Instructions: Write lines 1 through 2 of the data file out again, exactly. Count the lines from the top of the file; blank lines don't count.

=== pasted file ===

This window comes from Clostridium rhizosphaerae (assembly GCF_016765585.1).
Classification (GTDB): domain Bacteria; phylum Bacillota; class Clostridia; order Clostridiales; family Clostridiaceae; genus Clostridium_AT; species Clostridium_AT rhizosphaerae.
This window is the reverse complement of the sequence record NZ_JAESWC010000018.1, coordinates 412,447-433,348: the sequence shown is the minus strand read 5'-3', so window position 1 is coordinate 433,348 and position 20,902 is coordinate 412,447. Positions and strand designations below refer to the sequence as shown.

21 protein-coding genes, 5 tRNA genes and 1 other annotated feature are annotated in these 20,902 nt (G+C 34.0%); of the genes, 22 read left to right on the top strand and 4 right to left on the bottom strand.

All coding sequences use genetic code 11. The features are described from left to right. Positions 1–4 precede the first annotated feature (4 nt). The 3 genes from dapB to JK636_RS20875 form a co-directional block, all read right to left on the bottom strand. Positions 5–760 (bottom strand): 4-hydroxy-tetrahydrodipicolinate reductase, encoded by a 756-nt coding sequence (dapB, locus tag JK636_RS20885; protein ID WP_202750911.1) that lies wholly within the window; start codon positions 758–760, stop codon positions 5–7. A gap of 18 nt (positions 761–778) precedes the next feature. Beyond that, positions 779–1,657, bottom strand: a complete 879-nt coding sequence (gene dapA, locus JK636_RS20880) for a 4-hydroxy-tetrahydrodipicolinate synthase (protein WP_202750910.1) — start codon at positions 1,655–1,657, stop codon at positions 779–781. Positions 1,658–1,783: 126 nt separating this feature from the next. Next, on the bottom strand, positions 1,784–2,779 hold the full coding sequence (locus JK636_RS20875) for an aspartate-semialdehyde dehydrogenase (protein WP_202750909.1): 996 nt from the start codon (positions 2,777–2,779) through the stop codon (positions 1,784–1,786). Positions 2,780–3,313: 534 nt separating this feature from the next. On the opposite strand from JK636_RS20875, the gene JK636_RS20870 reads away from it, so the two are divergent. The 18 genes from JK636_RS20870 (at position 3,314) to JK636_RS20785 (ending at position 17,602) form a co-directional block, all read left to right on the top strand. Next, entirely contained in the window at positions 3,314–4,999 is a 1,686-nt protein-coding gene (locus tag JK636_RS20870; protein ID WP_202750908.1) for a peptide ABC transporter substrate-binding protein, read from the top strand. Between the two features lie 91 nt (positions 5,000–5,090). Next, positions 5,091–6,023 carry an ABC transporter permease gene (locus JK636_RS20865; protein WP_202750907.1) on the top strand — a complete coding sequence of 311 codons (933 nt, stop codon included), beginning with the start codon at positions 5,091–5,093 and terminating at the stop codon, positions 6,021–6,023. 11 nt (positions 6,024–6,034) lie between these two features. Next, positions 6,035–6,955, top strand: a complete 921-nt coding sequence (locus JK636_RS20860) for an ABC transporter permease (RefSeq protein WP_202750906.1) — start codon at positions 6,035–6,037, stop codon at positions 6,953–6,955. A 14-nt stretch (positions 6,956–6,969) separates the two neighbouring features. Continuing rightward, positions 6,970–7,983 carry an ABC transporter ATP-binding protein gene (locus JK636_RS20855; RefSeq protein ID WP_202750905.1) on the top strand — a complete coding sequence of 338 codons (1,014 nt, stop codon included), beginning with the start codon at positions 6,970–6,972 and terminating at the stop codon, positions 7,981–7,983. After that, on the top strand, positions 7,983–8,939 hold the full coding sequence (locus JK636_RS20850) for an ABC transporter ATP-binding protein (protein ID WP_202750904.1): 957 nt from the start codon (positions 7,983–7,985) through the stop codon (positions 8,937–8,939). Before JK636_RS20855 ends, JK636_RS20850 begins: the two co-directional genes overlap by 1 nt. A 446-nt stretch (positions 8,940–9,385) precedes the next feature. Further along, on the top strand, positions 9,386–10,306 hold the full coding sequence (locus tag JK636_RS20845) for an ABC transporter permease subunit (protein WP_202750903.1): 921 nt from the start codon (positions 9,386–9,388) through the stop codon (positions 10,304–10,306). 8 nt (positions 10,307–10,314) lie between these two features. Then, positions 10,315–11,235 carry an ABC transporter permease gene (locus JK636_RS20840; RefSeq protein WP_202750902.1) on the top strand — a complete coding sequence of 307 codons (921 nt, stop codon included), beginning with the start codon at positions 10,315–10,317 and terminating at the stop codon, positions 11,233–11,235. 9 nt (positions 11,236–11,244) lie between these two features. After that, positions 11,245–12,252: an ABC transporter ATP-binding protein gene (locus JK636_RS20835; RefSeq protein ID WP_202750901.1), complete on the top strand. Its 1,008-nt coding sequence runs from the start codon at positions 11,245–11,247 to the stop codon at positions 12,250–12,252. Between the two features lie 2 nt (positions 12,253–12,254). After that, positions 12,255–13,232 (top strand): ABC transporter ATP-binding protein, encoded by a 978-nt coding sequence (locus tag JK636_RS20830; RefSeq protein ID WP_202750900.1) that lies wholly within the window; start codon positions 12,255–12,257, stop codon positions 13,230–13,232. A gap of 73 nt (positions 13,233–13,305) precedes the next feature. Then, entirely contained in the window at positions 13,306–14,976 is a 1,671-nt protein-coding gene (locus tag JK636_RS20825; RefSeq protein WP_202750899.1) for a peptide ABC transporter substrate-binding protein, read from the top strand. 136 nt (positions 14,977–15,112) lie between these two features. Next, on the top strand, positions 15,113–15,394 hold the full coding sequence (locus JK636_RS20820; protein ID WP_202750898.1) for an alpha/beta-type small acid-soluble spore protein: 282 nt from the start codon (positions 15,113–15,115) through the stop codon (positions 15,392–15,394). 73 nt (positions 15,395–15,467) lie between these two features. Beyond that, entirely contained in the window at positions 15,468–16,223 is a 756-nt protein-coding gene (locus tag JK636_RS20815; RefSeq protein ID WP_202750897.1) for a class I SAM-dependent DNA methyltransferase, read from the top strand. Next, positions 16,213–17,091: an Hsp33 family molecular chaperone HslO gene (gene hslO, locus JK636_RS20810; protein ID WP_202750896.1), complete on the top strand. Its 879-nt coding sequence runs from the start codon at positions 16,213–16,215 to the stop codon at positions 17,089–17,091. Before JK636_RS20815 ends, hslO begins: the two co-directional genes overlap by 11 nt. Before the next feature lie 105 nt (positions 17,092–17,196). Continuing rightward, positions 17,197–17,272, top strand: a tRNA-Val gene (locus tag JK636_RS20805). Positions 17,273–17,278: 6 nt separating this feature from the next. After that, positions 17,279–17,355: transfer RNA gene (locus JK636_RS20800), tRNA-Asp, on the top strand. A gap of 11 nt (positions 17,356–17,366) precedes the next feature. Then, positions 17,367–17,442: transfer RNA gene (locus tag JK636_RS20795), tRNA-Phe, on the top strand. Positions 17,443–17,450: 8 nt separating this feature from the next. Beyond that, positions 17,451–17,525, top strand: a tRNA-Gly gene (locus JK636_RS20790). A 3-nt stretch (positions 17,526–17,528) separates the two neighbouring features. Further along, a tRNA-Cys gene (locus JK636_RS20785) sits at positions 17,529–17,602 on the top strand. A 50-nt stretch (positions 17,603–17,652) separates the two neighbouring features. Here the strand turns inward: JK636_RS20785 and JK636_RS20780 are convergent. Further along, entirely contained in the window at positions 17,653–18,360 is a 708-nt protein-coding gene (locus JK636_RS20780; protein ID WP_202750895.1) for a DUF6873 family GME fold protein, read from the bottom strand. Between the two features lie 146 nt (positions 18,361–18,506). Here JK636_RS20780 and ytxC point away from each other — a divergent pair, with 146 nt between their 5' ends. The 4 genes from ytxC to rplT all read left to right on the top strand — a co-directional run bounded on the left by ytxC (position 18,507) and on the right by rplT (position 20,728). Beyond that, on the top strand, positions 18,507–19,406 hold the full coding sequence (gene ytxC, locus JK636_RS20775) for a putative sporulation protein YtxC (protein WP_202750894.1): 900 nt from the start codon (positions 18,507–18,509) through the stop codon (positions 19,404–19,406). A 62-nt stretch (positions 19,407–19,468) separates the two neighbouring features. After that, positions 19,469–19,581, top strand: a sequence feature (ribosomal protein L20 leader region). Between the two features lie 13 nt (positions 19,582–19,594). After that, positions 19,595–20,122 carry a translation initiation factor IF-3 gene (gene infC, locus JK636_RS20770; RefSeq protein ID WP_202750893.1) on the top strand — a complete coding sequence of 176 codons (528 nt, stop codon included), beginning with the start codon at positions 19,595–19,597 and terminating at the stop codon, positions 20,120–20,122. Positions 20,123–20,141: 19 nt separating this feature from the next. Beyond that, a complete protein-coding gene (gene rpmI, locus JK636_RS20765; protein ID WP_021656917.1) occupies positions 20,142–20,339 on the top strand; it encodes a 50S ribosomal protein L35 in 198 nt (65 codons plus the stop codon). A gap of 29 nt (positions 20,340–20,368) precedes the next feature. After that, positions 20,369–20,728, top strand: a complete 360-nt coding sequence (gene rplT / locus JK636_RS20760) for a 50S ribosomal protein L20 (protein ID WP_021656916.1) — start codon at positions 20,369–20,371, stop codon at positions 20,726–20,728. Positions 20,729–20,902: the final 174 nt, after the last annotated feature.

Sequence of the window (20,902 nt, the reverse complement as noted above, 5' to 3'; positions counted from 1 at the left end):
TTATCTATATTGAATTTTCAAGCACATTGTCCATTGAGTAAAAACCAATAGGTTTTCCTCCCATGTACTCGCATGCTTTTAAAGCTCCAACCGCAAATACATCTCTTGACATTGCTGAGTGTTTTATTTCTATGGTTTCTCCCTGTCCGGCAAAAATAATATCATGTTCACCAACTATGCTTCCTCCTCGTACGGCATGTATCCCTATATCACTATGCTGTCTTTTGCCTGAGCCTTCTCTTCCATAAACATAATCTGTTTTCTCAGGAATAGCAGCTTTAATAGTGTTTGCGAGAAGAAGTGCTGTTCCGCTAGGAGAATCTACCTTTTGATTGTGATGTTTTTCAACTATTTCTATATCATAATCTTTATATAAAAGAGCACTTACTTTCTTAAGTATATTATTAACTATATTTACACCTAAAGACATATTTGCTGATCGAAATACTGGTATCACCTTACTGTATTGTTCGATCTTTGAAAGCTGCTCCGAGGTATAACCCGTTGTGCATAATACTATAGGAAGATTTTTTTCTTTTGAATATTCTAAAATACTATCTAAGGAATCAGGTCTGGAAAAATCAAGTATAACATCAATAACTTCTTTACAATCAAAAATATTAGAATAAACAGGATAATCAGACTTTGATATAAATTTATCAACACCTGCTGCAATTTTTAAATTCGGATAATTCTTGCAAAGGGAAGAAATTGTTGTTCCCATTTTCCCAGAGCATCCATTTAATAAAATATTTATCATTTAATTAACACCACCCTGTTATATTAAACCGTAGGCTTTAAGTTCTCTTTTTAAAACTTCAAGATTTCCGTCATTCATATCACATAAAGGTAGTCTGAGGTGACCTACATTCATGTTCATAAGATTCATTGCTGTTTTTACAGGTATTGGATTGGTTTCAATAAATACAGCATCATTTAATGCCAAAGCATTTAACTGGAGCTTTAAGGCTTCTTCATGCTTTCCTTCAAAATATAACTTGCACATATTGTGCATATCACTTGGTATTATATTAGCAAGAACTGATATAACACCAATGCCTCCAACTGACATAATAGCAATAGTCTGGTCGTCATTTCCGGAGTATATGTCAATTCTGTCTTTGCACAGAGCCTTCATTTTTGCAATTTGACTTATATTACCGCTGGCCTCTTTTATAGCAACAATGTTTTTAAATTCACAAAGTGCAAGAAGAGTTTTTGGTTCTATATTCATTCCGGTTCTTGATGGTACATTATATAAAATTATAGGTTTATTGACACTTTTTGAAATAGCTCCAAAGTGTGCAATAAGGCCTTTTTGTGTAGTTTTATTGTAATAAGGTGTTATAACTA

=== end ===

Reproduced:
This window comes from Clostridium rhizosphaerae (assembly GCF_016765585.1).
Classification (GTDB): domain Bacteria; phylum Bacillota; class Clostridia; order Clostridiales; family Clostridiaceae; genus Clostridium_AT; species Clostridium_AT rhizosphaerae.